The Soyuz for a planned Dec. 28, 2011 launch of six Globalstar second-generation satellites is shown following its erection over the Baikonur Cosmodrome’s launch pad.
The launch of a Soyuz rocket with six Globalstar mobile communications satellites will go forward Wednesday despite the failure of a similar booster last week, according to Globalstar and Russian officials.
The satellites will replenish Globalstar's fleet of communications satellites linking customers through voice and data messaging services.
Liftoff of the Soyuz 2-1a rocket is scheduled for 1709 GMT (12:09 p.m. EST) Wednesday from the Baikonur Cosmodrome in Kazakhstan. Launch will be at 11:09 p.m. local time at Baikonur.
The launcher uses a different third stage engine than the Soyuz rocket that crashed Friday with a Russian Meridian military communications satellite.
Investigators are still studying Friday's mishap, which caused the Soyuz rocket to fall in Siberia a few minutes after blasting off from the Plesetsk Cosmodrome in northern Russia. No injuries were reported, but some Russian news agencies said the crash resulted in property damage.
The problem occurred about seven minutes after liftoff, when the Soyuz rocket's third stage RD-0124 engine was thrusting to propel the mission's Meridian communications satellite payload and its Fregat rocket stage into space.
Friday's launch used the Soyuz 2-1b version of Russia's workhorse rocket, which has flown more than 1,780 times since the 1950s. [Video: Soyuz Rocket Moved to Launch Pad]
The Soyuz 2 configurations use modernized systems, but while the Soyuz 2-1b configuration is powered by a new RD-0124 third stage engine, the Soyuz 2-1a rocket employs the older RD-0110 engine used on previous launcher generations.
Although both engines burn kerosene, have four nozzles and look similar on the outside, the newer RD-0124 engine uses a closed-cycle design, meaning hot gas driving the engine's pumps is burned with other propellant to increase the third stage's performance. The hot gas in the older RD-0110 engine is jettisoned overboard.
The Soyuz 2-1a rocket also includes a digital control system, which allows the rocket to fly a larger 13.4-foot-diameter nose cone for commercial flights.
Once the three core stages of the Soyuz finish their firings, a Fregat upper stage will guide the six Globalstar payloads into a 572-mile-high orbit with an inclination of 52 degrees.
Built by Thales Alenia Space of Italy, the satellites will finish deploying from a specially-built dispenser at about 1849 GMT (1:49 p.m. EST). Two satellites mounted on top of dispenser will separate first, followed by the four other craft moments later.
The launch is managed by Starsem, an affiliate of Arianespace responsible for commercial Soyuz missions from Kazakhstan. [50 Great Russian Rocket Launch Photos]
Ground controllers will place each of the 1,543-pound satellites on different trajectories to enter the Globalstar constellation. The process will include raising their orbits to an altitude of 878 miles and carefully piloting the craft into precise positions in the fleet.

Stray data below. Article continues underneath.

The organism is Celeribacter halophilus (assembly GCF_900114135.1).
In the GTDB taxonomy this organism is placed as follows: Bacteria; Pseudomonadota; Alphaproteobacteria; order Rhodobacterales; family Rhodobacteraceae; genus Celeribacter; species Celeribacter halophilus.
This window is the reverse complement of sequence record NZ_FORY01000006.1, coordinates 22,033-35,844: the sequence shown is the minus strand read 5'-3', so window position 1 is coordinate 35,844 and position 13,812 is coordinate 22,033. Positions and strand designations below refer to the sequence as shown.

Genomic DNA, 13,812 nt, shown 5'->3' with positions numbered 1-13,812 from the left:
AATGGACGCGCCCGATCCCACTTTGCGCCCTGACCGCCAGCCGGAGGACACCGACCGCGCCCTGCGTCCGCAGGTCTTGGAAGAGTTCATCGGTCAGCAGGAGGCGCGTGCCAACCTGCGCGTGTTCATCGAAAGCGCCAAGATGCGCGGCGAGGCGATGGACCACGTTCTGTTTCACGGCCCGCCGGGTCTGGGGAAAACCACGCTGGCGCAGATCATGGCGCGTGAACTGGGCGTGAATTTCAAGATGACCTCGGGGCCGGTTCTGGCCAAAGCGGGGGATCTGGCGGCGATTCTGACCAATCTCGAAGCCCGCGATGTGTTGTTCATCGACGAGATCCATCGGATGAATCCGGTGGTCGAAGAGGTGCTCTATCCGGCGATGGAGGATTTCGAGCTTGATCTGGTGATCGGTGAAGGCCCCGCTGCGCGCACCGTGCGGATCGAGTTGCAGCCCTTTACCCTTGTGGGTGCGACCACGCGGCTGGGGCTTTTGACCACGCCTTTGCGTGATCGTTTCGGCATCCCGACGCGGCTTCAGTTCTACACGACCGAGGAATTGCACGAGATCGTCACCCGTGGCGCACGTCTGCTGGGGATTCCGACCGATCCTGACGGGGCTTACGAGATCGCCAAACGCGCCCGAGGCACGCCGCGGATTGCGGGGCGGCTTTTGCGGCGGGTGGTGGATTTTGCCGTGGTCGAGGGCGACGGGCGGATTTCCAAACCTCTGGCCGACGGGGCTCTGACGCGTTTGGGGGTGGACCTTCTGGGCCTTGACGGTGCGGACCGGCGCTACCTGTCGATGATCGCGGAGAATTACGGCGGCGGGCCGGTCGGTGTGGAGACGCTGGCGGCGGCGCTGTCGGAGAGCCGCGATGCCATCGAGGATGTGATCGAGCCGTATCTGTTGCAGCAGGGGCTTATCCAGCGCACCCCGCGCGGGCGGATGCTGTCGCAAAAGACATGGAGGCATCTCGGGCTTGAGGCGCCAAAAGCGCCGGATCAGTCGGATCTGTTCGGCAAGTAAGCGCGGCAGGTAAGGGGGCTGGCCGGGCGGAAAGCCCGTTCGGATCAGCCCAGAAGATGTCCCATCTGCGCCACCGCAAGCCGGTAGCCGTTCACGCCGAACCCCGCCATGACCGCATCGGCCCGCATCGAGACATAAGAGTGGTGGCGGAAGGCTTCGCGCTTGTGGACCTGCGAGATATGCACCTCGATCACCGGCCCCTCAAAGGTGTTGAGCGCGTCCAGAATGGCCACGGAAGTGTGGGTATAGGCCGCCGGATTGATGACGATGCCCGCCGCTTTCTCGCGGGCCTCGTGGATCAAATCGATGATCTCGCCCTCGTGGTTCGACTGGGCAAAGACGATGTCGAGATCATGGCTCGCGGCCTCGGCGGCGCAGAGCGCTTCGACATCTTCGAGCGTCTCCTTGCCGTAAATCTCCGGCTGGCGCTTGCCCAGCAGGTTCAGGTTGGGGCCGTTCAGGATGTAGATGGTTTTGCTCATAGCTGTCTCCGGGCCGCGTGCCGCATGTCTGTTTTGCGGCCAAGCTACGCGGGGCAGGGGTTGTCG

Globalstar satellites are divided among eight orbital planes to evenly spread the spacecraft across the globe.
The Louisiana-based company's subscribers use the satellite network to make mobile phone calls and data transmissions, especially in rural zones where terrestrial coverage is spotty or non-existent.
Wednesday's launch is the third of four missions to bolster Globalstar's satellite network. Six more satellites are due for liftoff on another Soyuz booster next year, following up on successful flights in October 2010 and July 2011.
Some of the 12 fresh satellites launched in the last two years have shown signs of trouble with their momentum wheels, which maintain the craft's orientation in space.
The anomaly manifests itself with increased friction torque in the rapidly-spinning momentum wheels.
Thales was tasked by Globalstar in November to develop software patches to restore satellites with failed momentum wheels to full service for their planned 15-year design life.
Each spacecraft has four wheels, but they currently need three wheels to provide communications services. The software would allow each satellite to continue operating with two functioning wheels.
Inspections of the satellites to be launched Wednesday led Globalstar and Thales to switch out one of the spacecraft for a spare scheduled for launch next year.
Globalstar's existing constellation is mostly comprised of spacecraft launched between 1998 and 2000. Built by Space Systems/Loral and designed for a seven-and-a-half year orbital life, the satellites are aging and need to be replaced.
S-band antenna degradation on Globalstar's first-generation satellites has limited voice and duplex data communications since 2007. The problem has not affected Globalstar's simplex data relay and asset tracking products, according to the company.
The new satellites are gradually restoring voice and duplex data service as they join the network.
Controllers are retiring the old satellites as fresh spacecraft enter service.
Watch the rocket launch on the web live here: http://www.arianespace.tv/
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